Murphy's Law
It has been fascinating to watch the evolution of high-profile Republican consultant and political analyst Mike Murphy over the past year. Even if you haven’t seen him on television recently, you may remember Murphy from his role as a senior strategist in John McCain’s first campaign for the presidency in 2000. In his more recent gig as a Republican political commentator for NBC, Murphy has become best known for his strong criticism of Sarah Palin.
During the Republican euphoria of those initial heady weeks of Palin’s vice presidential run, Murphy was almost completely alone among fellow partisans in delicately raising a few red flags about her candidacy, and he took a tremendous amount of heat for it from political elites within his party.  Murphy’s criticism of Palin has only grown more pointed since that time, until today when he finally let her (and the party’s obsession with her) truly have it in a piece published in the New York Daily News.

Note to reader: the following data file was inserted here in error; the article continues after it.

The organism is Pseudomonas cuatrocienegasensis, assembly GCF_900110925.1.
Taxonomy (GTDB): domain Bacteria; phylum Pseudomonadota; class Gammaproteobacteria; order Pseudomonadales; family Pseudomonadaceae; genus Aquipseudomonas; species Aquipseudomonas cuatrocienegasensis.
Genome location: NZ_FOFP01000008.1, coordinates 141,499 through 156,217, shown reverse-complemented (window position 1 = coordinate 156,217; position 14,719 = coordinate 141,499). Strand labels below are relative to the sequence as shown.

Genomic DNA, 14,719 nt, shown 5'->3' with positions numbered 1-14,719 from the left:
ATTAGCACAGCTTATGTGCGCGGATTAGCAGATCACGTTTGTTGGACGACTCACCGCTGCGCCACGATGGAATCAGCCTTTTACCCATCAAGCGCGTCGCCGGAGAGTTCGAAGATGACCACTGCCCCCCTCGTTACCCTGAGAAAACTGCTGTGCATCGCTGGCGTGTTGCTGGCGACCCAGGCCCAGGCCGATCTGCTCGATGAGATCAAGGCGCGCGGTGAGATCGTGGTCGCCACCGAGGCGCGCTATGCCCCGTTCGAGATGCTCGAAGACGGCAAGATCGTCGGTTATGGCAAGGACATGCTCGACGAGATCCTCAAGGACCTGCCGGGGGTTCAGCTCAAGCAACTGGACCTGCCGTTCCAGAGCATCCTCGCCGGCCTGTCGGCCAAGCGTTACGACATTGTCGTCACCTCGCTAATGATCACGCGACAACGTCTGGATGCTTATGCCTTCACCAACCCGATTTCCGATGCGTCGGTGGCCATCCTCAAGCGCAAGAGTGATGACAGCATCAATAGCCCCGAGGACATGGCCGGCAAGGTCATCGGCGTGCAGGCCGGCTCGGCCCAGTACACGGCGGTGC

Murphy’s argument is actually quite similar to one I have made in several posts, most recently here. The qualifications issue aside, the biggest problem with Palin as a potential presidential candidate is that she is just too polarizing a political figure. As some new Gallup polling data underscores, she is tremendously popular among Republicans, but does quite poorly with Democrats and independents.
What is most problematic is that Palin shows very little interest or aptitude for remedying this circumstance in a way that would allow the assembly of a winning electoral coalition. While Murphy acknowledges Palin’s strength as a leader among the party’s conservative base, he voices real concern that the Republican Party is locking itself into a losing electoral dynamic. The genuine frustration he expresses in the Daily News piece is indicative of a fundamental strategic split that is likely to dog the Republican Party for the foreseeable future. And, Palin’s rapid ascent in the party is its most visible manifestation.

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